Impact of preoperative assessment of right heart echocardiography in patients with severe tricuspid valve regurgitation undergoing valve surgery

Andreas Joachim Rieth (Bad Nauheim)1, C. Hellner (Bad Nauheim)1, M. Schönburg (Bad Nauheim)2, S. Kriechbaum (Bad Nauheim)1, T. Keller (Bad Nauheim)3, J. Sperzel (Bad Nauheim)1, U. Fischer-Rasokat (Frankfurt am Main)4, S. T. Sossalla (Gießen)5

1Kerckhoff Klinik GmbH Abteilung für Kardiologie Bad Nauheim, Deutschland; 2Kerckhoff Klinik GmbH Herzchirurgie Bad Nauheim, Deutschland; 3Justus-Liebig-Universität Giessen Franz-Groedel-Institut (FGI) Bad Nauheim, Deutschland; 4Kardiologie-am-Main Privatpraxis für Kardiologie Frankfurt am Main, Deutschland; 5Universitätsklinikum Gießen und Marburg GmbH Medizinische Klinik I - Kardiologie und Angiologie Gießen, Deutschland


Background: Tricuspid valve surgery (TVS) is considered to be a high-risk procedure in patients with severe tricuspid valve regurgitation (TR). Risk factors for postoperative right heart failure and mortality include severe right ventricular (RV) dysfunction determined by echocardiography; however, there is no commonly accepted definition of this condition. The primary objective of the present study was to investigate associations between preoperative RV echo parameters, RV failure, and mortality after TVS.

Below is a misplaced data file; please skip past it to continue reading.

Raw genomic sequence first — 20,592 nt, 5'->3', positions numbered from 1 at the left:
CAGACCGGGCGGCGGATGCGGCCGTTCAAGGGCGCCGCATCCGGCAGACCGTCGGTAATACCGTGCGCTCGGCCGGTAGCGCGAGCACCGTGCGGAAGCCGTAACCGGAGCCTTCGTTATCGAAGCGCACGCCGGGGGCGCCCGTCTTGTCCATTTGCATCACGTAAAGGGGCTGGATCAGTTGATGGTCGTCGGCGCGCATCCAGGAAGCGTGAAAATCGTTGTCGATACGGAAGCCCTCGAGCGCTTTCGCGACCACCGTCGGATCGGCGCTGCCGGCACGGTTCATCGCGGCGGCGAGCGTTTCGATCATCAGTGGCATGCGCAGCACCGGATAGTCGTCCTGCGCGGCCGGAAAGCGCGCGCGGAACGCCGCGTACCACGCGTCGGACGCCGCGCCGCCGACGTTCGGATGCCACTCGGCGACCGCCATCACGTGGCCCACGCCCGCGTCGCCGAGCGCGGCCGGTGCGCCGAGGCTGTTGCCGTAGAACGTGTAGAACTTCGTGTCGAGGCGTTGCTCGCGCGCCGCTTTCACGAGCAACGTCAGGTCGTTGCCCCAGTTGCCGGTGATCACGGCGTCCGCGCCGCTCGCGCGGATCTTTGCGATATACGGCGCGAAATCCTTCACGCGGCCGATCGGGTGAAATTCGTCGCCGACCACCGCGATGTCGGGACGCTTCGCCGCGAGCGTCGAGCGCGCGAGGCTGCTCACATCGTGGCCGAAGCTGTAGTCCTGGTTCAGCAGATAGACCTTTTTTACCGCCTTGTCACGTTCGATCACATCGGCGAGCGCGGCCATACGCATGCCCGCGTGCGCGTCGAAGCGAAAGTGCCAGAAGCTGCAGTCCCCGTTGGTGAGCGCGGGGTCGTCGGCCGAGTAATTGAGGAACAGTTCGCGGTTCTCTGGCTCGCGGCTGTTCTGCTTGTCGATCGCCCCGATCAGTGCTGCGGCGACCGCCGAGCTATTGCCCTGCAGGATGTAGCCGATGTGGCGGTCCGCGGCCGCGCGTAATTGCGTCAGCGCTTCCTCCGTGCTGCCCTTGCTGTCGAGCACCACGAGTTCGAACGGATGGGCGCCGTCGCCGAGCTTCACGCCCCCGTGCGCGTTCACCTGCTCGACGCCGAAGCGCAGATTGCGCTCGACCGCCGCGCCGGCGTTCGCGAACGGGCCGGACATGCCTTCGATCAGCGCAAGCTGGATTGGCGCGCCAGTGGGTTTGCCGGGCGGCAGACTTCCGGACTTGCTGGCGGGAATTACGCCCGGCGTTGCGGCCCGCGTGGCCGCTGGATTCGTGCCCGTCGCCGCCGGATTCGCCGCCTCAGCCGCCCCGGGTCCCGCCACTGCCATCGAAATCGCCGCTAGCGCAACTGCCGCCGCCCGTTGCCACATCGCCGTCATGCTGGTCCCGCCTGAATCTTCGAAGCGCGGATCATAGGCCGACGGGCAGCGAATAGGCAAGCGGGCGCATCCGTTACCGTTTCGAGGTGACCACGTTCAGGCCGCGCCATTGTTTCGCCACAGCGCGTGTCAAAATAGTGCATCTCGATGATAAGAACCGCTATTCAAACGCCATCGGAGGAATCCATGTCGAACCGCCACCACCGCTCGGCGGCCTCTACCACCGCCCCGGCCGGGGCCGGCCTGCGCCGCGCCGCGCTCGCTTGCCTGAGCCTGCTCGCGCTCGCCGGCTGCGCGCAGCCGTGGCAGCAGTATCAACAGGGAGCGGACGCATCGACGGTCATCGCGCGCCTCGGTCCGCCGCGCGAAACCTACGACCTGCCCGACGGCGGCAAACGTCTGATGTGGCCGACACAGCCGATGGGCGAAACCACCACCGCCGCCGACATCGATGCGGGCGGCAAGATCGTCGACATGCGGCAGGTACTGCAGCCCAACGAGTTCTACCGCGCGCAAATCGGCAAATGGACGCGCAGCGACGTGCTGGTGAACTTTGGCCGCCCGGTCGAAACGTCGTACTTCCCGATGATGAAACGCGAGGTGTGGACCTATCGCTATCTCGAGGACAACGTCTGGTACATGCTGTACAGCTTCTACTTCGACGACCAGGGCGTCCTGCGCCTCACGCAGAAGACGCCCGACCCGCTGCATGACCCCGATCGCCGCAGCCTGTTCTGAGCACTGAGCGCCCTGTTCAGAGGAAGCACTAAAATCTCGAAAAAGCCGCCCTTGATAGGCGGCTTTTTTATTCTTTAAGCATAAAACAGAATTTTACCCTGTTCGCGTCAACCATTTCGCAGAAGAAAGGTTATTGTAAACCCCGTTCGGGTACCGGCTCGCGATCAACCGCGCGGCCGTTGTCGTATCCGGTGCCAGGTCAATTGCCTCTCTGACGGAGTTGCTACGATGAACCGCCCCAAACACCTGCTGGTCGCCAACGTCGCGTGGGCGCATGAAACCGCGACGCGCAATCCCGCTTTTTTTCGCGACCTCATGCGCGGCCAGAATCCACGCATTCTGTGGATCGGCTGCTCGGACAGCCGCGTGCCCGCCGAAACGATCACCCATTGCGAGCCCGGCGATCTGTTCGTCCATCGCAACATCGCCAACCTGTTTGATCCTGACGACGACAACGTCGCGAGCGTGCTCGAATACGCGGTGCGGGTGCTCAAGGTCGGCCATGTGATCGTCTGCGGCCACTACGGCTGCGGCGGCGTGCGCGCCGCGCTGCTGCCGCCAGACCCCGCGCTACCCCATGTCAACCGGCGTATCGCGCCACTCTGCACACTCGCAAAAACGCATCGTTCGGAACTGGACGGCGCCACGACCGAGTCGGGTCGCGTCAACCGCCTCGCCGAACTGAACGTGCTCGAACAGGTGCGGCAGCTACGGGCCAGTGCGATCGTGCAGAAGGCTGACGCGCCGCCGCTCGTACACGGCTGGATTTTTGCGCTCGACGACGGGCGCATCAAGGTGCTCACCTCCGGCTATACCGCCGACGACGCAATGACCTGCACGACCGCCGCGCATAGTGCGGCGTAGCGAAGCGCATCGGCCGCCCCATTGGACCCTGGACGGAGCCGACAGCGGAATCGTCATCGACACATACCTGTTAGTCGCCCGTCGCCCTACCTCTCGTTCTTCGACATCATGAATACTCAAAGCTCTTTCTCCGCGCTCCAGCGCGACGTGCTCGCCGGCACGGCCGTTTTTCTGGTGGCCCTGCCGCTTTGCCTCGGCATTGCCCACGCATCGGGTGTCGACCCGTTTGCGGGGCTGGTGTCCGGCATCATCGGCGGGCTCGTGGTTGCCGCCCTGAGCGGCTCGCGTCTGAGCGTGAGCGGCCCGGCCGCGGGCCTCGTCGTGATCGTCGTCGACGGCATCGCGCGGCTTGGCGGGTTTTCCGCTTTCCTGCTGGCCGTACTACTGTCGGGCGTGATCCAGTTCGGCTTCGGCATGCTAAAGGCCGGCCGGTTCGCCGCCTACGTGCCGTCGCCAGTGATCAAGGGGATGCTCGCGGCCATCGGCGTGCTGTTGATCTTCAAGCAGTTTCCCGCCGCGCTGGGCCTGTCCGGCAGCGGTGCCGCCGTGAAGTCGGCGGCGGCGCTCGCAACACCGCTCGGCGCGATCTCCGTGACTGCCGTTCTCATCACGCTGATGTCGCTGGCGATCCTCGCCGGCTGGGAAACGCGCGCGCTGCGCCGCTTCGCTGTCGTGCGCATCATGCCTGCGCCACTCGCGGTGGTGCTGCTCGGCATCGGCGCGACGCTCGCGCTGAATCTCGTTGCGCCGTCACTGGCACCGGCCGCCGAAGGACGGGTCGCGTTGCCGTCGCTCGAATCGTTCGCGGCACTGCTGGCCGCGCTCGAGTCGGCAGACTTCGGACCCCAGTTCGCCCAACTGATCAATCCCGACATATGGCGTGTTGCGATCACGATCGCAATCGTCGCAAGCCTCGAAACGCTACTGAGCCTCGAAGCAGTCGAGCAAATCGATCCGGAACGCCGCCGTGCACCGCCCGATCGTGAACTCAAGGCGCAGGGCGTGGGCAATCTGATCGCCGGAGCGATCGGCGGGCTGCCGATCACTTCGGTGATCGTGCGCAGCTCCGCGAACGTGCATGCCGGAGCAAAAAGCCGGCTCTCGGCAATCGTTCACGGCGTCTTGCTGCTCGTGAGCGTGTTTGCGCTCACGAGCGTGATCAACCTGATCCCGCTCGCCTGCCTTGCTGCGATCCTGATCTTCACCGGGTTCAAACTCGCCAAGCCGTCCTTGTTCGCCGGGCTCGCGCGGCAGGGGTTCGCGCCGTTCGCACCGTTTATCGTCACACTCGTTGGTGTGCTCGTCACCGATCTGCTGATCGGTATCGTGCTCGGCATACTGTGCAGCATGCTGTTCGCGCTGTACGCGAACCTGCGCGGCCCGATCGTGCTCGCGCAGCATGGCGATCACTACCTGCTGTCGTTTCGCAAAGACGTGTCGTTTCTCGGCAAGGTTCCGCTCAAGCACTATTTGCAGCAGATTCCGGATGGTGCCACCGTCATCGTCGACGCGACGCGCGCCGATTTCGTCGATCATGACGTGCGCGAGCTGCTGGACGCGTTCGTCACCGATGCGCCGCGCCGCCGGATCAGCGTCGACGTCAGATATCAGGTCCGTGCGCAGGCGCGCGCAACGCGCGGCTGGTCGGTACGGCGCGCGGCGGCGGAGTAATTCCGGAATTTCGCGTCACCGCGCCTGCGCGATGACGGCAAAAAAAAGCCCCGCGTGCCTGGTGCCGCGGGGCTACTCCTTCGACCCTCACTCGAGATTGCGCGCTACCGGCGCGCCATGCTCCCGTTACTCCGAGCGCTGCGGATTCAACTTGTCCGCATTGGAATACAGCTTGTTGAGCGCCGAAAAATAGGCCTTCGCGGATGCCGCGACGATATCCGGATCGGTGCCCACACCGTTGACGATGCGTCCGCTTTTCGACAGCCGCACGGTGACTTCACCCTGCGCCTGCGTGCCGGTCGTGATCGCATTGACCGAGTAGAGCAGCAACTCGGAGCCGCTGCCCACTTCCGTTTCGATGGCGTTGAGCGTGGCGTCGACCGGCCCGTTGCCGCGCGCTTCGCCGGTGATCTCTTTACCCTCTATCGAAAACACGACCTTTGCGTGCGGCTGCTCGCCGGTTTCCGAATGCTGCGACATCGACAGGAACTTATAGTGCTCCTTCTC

Methods: Between July 2010 and May 2018, 56 patients with symptomatic severe TR underwent RV echocardiography before TVS. Postoperative RV failure was the primary outcome, and the secondary outcome was 12-month mortality.

Results: Patients had a median age of 74 years (IQR 69-76), 54% of the patients were female, and 73% presented with symptoms of heart failure according to NYHA class III. Mean tricuspid annular systolic excursion (TAPSE) was 16 mm, mean RV end-diastolic diameter (RVEDD) was 47 mm, and median LV ejection fraction was 58%. The median NT-proBNP serum level was 1590 pg/ml (IQR 831-3924), and echocardiography revealed that 100% of the cohort had severe TR (grade III of III). TR was judged as primary in 11 patients. Isolated TVS was performed in 36 patients, whereas 20 underwent combined surgery.

The primary outcome of postoperative RV failure was met by 10 patients (17.9%), which was significantly associated with overall mortality (HR 4.68, 95%CI 1.65-11.76; p=0.002). Two RV echo parameters were significantly associated with RV failure: RV free wall strain (RVFWS, OR 0.86, 95%CI 0.75-0.98; p=0.03; AUC 0.74) and RV fractional area change (RVFAC, OR 0.89, 95%CI 0.81-0.97; p=0.01; AUC 0.74). Both were also associated with 12-month mortality (RVFWS: OR 0.86, 95%CI 0.75-0.97; p=0.02; AUC 0.74 and RVFAC: OR 0.90, 95%CI 0.82-0.90; p=0.01; AUC 0.72).

Conclusions: In our cohort of patients with severe TR undergoing TVS, the echocardiographic parameters of contractile RV function RVFWS and RVFAC were significantly associated with postoperative RV failure and 12-month mortality. These parameters may be used to identify patients with a particularly high risk of RV failure and death after TVS.

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